Tesco profits slump by a quarter

TescoTesco said its turnaround efforts were paying off with improved trading in the UK, but revealed the impact of tough overseas markets and the costs of its overhaul as group profits slumped by a quarter.

The supermarket giant revealed first half group pre-tax profits of £1.39 billion, down 24.5% year-on-year with currency effects stripped out after being hit by restructuring costs and steep profit falls across Europe and Asia.
But trading profits in its UK business rose 1.5% to £1.13 billion, with like-for-like sales excluding petrol remaining flat in its second quarter after falling 1% in the previous three months.

Rival Sainsbury's continued to pile on the pressure as it reported like-for-like sales excluding petrol were up 2% in its second quarter.

Tesco also confirmed a deal with China's largest retailer China Resources Enterprise (CRE) to merge their operations in the country, creating a business with more than 3,100 stores and combined sales of close to £10 billion.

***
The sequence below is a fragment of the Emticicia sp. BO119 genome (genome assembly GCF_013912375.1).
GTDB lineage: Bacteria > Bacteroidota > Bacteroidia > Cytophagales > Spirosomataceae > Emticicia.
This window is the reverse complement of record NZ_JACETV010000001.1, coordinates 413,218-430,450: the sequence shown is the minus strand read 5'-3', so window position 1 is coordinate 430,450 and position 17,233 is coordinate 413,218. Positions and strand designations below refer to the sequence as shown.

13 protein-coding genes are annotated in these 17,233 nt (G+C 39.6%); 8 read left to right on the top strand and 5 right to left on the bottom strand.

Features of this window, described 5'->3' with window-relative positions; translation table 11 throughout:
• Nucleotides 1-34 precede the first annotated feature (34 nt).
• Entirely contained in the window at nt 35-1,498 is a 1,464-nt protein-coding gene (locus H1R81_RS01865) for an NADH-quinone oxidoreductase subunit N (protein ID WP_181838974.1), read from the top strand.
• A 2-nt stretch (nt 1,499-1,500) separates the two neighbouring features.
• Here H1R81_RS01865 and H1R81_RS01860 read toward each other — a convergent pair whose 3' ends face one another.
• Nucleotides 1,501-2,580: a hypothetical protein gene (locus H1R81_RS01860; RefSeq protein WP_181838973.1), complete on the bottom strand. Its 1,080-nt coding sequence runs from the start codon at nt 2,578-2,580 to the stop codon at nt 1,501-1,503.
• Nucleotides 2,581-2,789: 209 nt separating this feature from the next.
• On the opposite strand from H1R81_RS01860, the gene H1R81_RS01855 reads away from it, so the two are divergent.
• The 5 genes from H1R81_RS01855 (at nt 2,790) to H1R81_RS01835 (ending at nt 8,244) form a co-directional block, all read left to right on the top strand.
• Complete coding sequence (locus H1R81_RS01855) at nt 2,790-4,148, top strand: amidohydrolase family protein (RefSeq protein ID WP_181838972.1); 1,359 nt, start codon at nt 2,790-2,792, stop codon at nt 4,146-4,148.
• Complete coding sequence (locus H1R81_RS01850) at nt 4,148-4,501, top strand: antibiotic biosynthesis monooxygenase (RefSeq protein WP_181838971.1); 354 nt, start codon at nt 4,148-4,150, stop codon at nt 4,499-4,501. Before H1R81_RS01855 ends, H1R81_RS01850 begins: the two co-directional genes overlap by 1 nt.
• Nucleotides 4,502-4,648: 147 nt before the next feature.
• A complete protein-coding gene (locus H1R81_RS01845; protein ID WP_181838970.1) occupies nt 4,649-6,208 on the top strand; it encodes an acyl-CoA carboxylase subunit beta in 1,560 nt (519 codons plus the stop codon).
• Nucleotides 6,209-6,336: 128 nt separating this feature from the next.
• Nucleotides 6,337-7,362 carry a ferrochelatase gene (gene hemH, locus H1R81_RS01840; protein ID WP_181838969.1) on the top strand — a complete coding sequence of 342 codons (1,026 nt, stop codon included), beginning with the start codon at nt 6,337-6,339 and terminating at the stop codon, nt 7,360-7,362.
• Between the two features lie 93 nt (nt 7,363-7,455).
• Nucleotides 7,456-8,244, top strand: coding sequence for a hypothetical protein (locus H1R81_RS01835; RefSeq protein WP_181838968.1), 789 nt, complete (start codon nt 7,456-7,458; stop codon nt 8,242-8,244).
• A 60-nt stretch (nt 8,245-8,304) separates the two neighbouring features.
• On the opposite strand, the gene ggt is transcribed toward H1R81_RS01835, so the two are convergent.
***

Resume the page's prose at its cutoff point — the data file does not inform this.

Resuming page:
It marks a major shift in strategy for the group, bringing to an end its independent business in one of the world's fastest growing retail markets, and comes after it recently offloaded its loss-making US Fresh & Easy chain as part of a strategy to focus efforts on its UK turnaround.

Philip Clarke, chief executive of Tesco, said: "Despite continuing challenges, we have made further progress on our strategic priorities.

"Our performance in the UK has strengthened through the half, particularly in our food business, as we have continued our work to Build a Better Tesco," he added.

The group suffered a 71% tumble in European trading profits to £55 million in the first half to August 24 and admitted the hit was worse than expected after conditions worsened in countries such as Ireland, Turkey and Poland.

Profits also fell sharply across Asia, down 12.4% to £314 million, excluding China.

Tesco admitted the overseas woes would offset some of the benefit of its UK profits improvement over the full-year.

Mr Clarke said he remained committed to Europe, but stressed the region accounted for less than 15% of group sales.
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